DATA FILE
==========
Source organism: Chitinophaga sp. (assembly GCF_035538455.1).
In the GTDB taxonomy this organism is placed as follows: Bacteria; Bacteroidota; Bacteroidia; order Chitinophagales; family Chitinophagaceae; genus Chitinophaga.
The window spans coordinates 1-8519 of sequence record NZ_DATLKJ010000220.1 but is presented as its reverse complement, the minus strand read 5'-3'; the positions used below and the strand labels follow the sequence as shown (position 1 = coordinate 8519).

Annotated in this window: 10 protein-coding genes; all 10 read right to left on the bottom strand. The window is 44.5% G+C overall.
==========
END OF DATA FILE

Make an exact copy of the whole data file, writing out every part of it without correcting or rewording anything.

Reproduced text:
Source organism: Chitinophaga sp. (assembly GCF_035538455.1).
In the GTDB taxonomy this organism is placed as follows: Bacteria; Bacteroidota; Bacteroidia; order Chitinophagales; family Chitinophagaceae; genus Chitinophaga.
The window spans coordinates 1-8519 of sequence record NZ_DATLKJ010000220.1 but is presented as its reverse complement, the minus strand read 5'-3'; the positions used below and the strand labels follow the sequence as shown (position 1 = coordinate 8519).

Annotated in this window: 10 protein-coding genes; all 10 read right to left on the bottom strand. The window is 44.5% G+C overall.